Homeownership Is Not a Necessity for Most Millennials

Homeownership Is Not a Necessity for Most Millennials

Homeownership has always been one of the main pillars of the American Dream. Becoming an adult, getting a job, building a family and then owning a home have made up the foundation of what the American Dream is comprised of for years.

But over the last few years, the homeownership piece of that dream has begun to change somewhat. As millennials are getting older – defined as being between the ages of 22 and 37 – they are quickly replacing Baby Boomers and the generations that followed as the largest cohort of homebuyers that drive the market. And there’s one interesting tidbit to millennials’ thinking that has caused a shift in the homeownership trends: Many see homeownership as a choice instead of a necessity.

A recent survey of 2,000 millennials conducted by Northshore Fireplace found that 65 percent of millennials think that way, while 40 percent of the generation view homeownership as a financial burden. Millennials are increasingly more worried about homeownership than other generations of Americans have been in the past.

Among their top concerns, according to the survey, are:

  • The burden of paying a mortgage (41 percent)
  • Unforeseen maintenance issues (35 percent)
  • Being locked into one location (17 percent)
  • Upkeep (7 percent)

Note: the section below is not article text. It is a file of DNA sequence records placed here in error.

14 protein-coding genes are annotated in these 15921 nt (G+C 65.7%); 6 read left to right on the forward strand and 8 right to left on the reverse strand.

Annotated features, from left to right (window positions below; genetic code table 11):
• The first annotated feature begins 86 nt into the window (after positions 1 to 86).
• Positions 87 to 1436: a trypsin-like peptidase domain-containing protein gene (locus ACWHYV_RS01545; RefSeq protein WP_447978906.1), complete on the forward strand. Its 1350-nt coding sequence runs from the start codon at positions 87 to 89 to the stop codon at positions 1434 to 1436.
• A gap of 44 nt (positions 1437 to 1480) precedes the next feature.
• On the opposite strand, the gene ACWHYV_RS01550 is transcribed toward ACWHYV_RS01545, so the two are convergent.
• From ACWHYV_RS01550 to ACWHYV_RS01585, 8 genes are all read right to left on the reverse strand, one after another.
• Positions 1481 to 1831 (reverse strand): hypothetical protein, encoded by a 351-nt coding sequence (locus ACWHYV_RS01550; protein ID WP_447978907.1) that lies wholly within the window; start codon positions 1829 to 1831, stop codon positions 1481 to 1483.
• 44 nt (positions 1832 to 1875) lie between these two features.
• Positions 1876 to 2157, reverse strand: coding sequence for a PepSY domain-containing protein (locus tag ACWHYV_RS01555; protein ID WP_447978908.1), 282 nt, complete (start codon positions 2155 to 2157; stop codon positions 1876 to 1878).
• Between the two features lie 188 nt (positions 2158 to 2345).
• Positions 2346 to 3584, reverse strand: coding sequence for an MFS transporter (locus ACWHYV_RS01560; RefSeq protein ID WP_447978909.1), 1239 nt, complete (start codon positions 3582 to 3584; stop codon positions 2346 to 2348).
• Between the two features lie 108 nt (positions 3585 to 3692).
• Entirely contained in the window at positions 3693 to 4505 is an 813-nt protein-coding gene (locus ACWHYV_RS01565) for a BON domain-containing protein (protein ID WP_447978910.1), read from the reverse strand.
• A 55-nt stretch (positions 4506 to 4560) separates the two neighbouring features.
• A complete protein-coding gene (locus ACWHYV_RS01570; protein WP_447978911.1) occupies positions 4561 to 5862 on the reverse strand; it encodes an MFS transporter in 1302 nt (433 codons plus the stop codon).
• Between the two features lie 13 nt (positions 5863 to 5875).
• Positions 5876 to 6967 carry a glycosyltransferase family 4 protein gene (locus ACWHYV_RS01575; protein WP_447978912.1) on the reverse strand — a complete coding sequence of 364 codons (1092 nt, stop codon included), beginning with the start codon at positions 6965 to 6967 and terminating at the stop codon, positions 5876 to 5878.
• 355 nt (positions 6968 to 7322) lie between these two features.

This change in mindset for the generation that is driving the growth, or lack thereof, of homeownership rates in the country is helping to fuel the rise in the rental rates and the projected immense opportunities for investors to take advantage of the single-family rental market.

Homeownership on the Rise, But Way Below Peak Levels

Optimists who are looking for good signs in the rate of homeownership in the country will point to a recent U.S. Census Bureau survey that found homeownership rates rose to a four-year high of 64.8 percent in the fourth quarter of 2018. In fact, homeownership rates have steadily been on the rise since it hit a low of 62.9 percent in the second quarter of 2016.

To further back this optimism, a CoreLogic report revealed a majority of this growth has come from renters who are transitioning to becoming homeowners. The number of new renter households has dropped for six out of the past seven quarters, decreasing by 167,000 households in total, according to CoreLogic.

What’s more, homeownership among the upper half of millennials in terms of age is strong. The homeownership rate for those 35 years old or younger increased a half-percentage point in 2018.

While all these statistics would seem to be positive – and any steady uptick in homeownership rates is good for the real estate resale market – it still ignores the fact that today’s rate is significantly lower than it was at its recent peak. Back in 2004, when most millennials were too young to even think about owning a home, homeownership rates were close to 70 percent.

Of course, a lot has changed in that time, including a recession and a housing market crash that dramatically reduced the number of people who owned houses. Since that time, homeownership rates were on a steady decline, until they started increasing again in 2016.